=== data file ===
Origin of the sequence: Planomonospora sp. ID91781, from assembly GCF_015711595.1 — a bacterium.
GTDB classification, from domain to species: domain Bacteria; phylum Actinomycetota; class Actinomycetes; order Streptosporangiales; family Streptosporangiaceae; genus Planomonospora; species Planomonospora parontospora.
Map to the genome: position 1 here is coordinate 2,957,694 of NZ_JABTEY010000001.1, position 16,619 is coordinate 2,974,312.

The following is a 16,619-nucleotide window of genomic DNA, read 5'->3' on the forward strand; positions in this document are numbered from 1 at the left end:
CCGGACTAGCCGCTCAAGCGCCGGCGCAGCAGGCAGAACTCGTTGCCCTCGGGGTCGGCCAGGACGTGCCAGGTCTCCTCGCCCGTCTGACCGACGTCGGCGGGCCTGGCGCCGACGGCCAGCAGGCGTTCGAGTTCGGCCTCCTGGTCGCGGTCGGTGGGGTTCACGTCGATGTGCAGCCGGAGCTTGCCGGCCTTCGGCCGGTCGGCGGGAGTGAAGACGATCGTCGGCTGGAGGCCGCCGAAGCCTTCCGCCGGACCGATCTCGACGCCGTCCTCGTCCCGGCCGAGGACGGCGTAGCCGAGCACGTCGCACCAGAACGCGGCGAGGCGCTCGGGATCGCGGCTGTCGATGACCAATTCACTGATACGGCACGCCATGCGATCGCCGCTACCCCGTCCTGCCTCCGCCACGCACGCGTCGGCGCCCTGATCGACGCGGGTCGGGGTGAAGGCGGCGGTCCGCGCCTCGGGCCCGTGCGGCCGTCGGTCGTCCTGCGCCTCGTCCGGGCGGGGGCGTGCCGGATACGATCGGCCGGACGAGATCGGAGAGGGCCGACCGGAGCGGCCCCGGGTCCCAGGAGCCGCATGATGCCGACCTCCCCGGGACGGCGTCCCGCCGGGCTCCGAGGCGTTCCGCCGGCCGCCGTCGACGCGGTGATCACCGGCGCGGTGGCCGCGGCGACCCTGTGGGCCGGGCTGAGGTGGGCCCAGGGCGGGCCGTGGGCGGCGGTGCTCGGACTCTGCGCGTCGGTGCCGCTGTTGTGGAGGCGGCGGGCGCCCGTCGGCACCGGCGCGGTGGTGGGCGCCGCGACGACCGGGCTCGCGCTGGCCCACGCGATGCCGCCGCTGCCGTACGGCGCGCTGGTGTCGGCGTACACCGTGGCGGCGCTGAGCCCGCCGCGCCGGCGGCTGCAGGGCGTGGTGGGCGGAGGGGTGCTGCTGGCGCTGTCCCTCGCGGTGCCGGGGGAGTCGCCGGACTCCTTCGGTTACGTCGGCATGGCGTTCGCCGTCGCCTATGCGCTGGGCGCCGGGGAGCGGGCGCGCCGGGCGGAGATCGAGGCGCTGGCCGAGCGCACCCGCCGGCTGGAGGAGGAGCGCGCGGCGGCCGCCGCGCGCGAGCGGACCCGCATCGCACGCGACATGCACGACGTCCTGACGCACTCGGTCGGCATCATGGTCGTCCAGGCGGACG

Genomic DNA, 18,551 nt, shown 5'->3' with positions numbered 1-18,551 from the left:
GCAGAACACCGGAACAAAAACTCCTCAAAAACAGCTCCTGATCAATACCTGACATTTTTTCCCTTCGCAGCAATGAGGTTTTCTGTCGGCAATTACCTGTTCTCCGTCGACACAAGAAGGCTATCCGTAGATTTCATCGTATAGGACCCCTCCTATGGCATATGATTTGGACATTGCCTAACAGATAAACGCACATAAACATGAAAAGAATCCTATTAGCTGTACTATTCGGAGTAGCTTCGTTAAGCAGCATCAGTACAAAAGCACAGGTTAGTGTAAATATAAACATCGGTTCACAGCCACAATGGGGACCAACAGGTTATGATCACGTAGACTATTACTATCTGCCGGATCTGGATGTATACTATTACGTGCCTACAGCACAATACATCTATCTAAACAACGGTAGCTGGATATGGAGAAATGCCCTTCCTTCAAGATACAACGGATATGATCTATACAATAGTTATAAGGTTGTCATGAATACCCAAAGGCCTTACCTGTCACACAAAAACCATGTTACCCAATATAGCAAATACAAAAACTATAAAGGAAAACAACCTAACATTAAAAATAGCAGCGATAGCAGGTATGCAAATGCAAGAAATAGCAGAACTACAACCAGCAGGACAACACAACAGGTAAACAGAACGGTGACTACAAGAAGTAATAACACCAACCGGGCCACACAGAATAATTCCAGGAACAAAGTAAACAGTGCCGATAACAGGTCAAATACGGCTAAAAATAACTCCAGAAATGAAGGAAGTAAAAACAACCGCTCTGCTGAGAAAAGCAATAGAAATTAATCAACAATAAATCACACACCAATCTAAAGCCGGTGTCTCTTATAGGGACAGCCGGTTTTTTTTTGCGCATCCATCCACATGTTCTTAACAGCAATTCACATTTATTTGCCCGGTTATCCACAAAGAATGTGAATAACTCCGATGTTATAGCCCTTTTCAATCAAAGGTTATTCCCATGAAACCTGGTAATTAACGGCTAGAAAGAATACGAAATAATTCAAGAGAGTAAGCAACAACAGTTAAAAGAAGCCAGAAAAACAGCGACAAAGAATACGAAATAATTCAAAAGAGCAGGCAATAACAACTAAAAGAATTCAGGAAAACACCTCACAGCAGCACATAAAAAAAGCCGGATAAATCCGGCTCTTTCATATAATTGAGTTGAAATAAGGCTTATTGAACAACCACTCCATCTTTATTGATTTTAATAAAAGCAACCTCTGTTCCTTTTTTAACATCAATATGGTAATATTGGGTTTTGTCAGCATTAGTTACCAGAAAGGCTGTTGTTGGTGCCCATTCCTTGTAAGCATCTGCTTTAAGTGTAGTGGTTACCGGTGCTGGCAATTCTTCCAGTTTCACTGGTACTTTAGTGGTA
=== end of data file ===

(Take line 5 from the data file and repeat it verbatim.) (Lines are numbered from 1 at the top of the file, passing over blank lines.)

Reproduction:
CCGGACTAGCCGCTCAAGCGCCGGCGCAGCAGGCAGAACTCGTTGCCCTCGGGGTCGGCCAGGACGTGCCAGGTCTCCTCGCCCGTCTGACCGACGTCGGCGGGCCTGGCGCCGACGGCCAGCAGGCGTTCGAGTTCGGCCTCCTGGTCGCGGTCGGTGGGGTTCACGTCGATGTGCAGCCGGAGCTTGCCGGCCTTCGGCCGGTCGGCGGGAGTGAAGACGATCGTCGGCTGGAGGCCGCCGAAGCCTTCCGCCGGACCGATCTCGACGCCGTCCTCGTCCCGGCCGAGGACGGCGTAGCCGAGCACGTCGCACCAGAACGCGGCGAGGCGCTCGGGATCGCGGCTGTCGATGACCAATTCACTGATACGGCACGCCATGCGATCGCCGCTACCCCGTCCTGCCTCCGCCACGCACGCGTCGGCGCCCTGATCGACGCGGGTCGGGGTGAAGGCGGCGGTCCGCGCCTCGGGCCCGTGCGGCCGTCGGTCGTCCTGCGCCTCGTCCGGGCGGGGGCGTGCCGGATACGATCGGCCGGACGAGATCGGAGAGGGCCGACCGGAGCGGCCCCGGGTCCCAGGAGCCGCATGATGCCGACCTCCCCGGGACGGCGTCCCGCCGGGCTCCGAGGCGTTCCGCCGGCCGCCGTCGACGCGGTGATCACCGGCGCGGTGGCCGCGGCGACCCTGTGGGCCGGGCTGAGGTGGGCCCAGGGCGGGCCGTGGGCGGCGGTGCTCGGACTCTGCGCGTCGGTGCCGCTGTTGTGGAGGCGGCGGGCGCCCGTCGGCACCGGCGCGGTGGTGGGCGCCGCGACGACCGGGCTCGCGCTGGCCCACGCGATGCCGCCGCTGCCGTACGGCGCGCTGGTGTCGGCGTACACCGTGGCGGCGCTGAGCCCGCCGCGCCGGCGGCTGCAGGGCGTGGTGGGCGGAGGGGTGCTGCTGGCGCTGTCCCTCGCGGTGCCGGGGGAGTCGCCGGACTCCTTCGGTTACGTCGGCATGGCGTTCGCCGTCGCCTATGCGCTGGGCGCCGGGGAGCGGGCGCGCCGGGCGGAGATCGAGGCGCTGGCCGAGCGCACCCGCCGGCTGGAGGAGGAGCGCGCGGCGGCCGCCGCGCGCGAGCGGACCCGCATCGCACGCGACATGCACGACGTCCTGACGCACTCGGTCGGCATCATGGTCGTCCAGGCGGACG